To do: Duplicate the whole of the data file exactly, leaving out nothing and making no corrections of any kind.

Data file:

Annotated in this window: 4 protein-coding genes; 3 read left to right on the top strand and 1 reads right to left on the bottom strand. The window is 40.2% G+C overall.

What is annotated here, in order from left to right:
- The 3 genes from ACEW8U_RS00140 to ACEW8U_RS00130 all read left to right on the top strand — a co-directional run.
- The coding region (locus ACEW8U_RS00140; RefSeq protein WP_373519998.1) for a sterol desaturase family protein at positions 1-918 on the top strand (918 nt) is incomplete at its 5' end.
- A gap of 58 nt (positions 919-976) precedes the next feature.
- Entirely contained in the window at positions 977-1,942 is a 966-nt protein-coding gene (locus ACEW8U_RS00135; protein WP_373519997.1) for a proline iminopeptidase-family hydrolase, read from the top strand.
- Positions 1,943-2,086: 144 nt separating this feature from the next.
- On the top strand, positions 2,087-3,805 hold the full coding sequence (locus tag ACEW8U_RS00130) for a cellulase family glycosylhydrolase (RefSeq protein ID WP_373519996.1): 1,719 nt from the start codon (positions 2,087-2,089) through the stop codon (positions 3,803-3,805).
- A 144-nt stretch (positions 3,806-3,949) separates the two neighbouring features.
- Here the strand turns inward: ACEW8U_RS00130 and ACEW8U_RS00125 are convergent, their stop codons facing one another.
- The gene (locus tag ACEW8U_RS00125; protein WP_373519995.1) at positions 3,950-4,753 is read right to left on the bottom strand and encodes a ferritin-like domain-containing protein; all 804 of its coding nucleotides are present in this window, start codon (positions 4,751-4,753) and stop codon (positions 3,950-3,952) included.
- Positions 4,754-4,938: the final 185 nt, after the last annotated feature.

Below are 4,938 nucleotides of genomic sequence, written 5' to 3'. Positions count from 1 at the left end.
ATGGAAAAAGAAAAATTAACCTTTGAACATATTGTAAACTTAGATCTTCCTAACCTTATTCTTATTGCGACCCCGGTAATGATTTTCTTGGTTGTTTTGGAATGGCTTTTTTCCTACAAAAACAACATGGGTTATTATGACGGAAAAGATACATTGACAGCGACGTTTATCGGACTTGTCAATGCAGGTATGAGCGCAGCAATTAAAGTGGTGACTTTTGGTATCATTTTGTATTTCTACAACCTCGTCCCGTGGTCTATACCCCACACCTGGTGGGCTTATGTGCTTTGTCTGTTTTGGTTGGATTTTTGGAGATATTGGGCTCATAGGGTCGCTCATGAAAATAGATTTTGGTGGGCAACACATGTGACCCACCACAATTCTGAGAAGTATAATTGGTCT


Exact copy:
Annotated in this window: 4 protein-coding genes; 3 read left to right on the top strand and 1 reads right to left on the bottom strand. The window is 40.2% G+C overall.

What is annotated here, in order from left to right:
- The 3 genes from ACEW8U_RS00140 to ACEW8U_RS00130 all read left to right on the top strand — a co-directional run.
- The coding region (locus ACEW8U_RS00140; RefSeq protein WP_373519998.1) for a sterol desaturase family protein at positions 1-918 on the top strand (918 nt) is incomplete at its 5' end.
- A gap of 58 nt (positions 919-976) precedes the next feature.
- Entirely contained in the window at positions 977-1,942 is a 966-nt protein-coding gene (locus ACEW8U_RS00135; protein WP_373519997.1) for a proline iminopeptidase-family hydrolase, read from the top strand.
- Positions 1,943-2,086: 144 nt separating this feature from the next.
- On the top strand, positions 2,087-3,805 hold the full coding sequence (locus tag ACEW8U_RS00130) for a cellulase family glycosylhydrolase (RefSeq protein ID WP_373519996.1): 1,719 nt from the start codon (positions 2,087-2,089) through the stop codon (positions 3,803-3,805).
- A 144-nt stretch (positions 3,806-3,949) separates the two neighbouring features.
- Here the strand turns inward: ACEW8U_RS00130 and ACEW8U_RS00125 are convergent, their stop codons facing one another.
- The gene (locus tag ACEW8U_RS00125; protein WP_373519995.1) at positions 3,950-4,753 is read right to left on the bottom strand and encodes a ferritin-like domain-containing protein; all 804 of its coding nucleotides are present in this window, start codon (positions 4,751-4,753) and stop codon (positions 3,950-3,952) included.
- Positions 4,754-4,938: the final 185 nt, after the last annotated feature.

Below are 4,938 nucleotides of genomic sequence, written 5' to 3'. Positions count from 1 at the left end.
ATGGAAAAAGAAAAATTAACCTTTGAACATATTGTAAACTTAGATCTTCCTAACCTTATTCTTATTGCGACCCCGGTAATGATTTTCTTGGTTGTTTTGGAATGGCTTTTTTCCTACAAAAACAACATGGGTTATTATGACGGAAAAGATACATTGACAGCGACGTTTATCGGACTTGTCAATGCAGGTATGAGCGCAGCAATTAAAGTGGTGACTTTTGGTATCATTTTGTATTTCTACAACCTCGTCCCGTGGTCTATACCCCACACCTGGTGGGCTTATGTGCTTTGTCTGTTTTGGTTGGATTTTTGGAGATATTGGGCTCATAGGGTCGCTCATGAAAATAGATTTTGGTGGGCAACACATGTGACCCACCACAATTCTGAGAAGTATAATTGGTCT